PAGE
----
Music can change the world because it can change people.


March is Music in Our Schools Month.   This year’s theme is “Music Lasts a Lifetime”.

Okay, so music lasts a lifetime, but what about music in our schools?  Will that last a lifetime?  Will it last in the upcoming years?

There is uncertainty in the education field.  We are facing significant budget cuts.  Once again, the arts are under scrutiny.  People are asking how necessary are the arts?

Music is a core subject area.  It is a part of every subject in school as well.  Music is math. Music is language arts.  Music is art.  Music is science. Music is social studies.  Music is foreign language.

Music should also stand on its own.  It should not have to be linked to other subject areas.  Music is an essential part of our society.  We must allow our children to become educated in music.

Students who perform in music ensembles are very often on the honor roll, score high on state tests, and generally do better in schools.  Are the “smarter” kids part of the music program or does music make them “smarter”?

Today I attended a Staff Development day.  A colleague of mine had a concert last week.  He spoke to the audience about the importance of keeping music programs strong in our schools.  Here are some ideas he came up with:

  • Music teaches self discipline.  Musicians need discipline to practice on their own.  They also need discipline when rehearsing with others.
  • Music teaches self control.
  • Music teaches confidence.  It takes confidence to stand up in front of an audience to perform.  Musicians take risks and overcome fears in performing.
  • These students are our future leaders.
  • Music teaches self expression.
  • Music ensembles give parents the opportunity to see their children perform their final exam.
  • Music teaches problem solving.  A music teacher will ask a section to make changes in the way they are playing something.  The section needs to work together and address the problem.  For example, a section will by asked to change the dynamics to piano or forte, to change the phrasing, etc.  The section will need to work together to make that happen.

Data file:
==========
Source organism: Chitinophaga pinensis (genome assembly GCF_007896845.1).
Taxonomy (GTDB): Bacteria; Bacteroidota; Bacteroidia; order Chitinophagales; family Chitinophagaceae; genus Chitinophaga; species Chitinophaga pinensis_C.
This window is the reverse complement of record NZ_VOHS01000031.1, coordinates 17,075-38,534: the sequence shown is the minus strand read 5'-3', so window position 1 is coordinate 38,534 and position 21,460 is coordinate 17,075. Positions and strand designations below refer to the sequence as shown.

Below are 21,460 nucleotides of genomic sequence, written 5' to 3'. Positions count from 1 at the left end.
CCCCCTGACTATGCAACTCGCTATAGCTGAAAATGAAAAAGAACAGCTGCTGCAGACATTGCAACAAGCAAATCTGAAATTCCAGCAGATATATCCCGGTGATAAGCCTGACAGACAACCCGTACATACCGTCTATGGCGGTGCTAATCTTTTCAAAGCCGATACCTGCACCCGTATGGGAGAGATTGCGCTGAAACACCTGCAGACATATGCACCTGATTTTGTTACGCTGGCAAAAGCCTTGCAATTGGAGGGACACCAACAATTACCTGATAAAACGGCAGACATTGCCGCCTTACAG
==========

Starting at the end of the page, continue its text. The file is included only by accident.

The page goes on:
• Music teaches accuracy.  In most subject areas a grade above 65% is a passing grade.  What about in music?  Imagine a concert where students played 65% of the notes correctly.

My colleague ended with a story about his father.  This teacher’s father was a sports fan.  When this teacher was in high school himself, after one of his concerts his father came up to him and said, “You know what I love about music?  Everyone wins.  There are no losers in music.  No one goes home saying, ‘Awww, I sat on the bench a.g.a.i.n.'”

What a great lesson.  “Everyone wins in music.”  That is so true.

What can we do to try to ensure that the arts stay strong in our schools?  Talk to people.  Tell your friends and neighbors that you think the arts are vital for our students.  Encourage people to go out and vote for school budgets.  Write a letter.  Try writing to your local school board, your local superintendent, your congressman or a local newspaper.  Get the word out.

Let’s keep the arts strong in our schools.

–Running Girl


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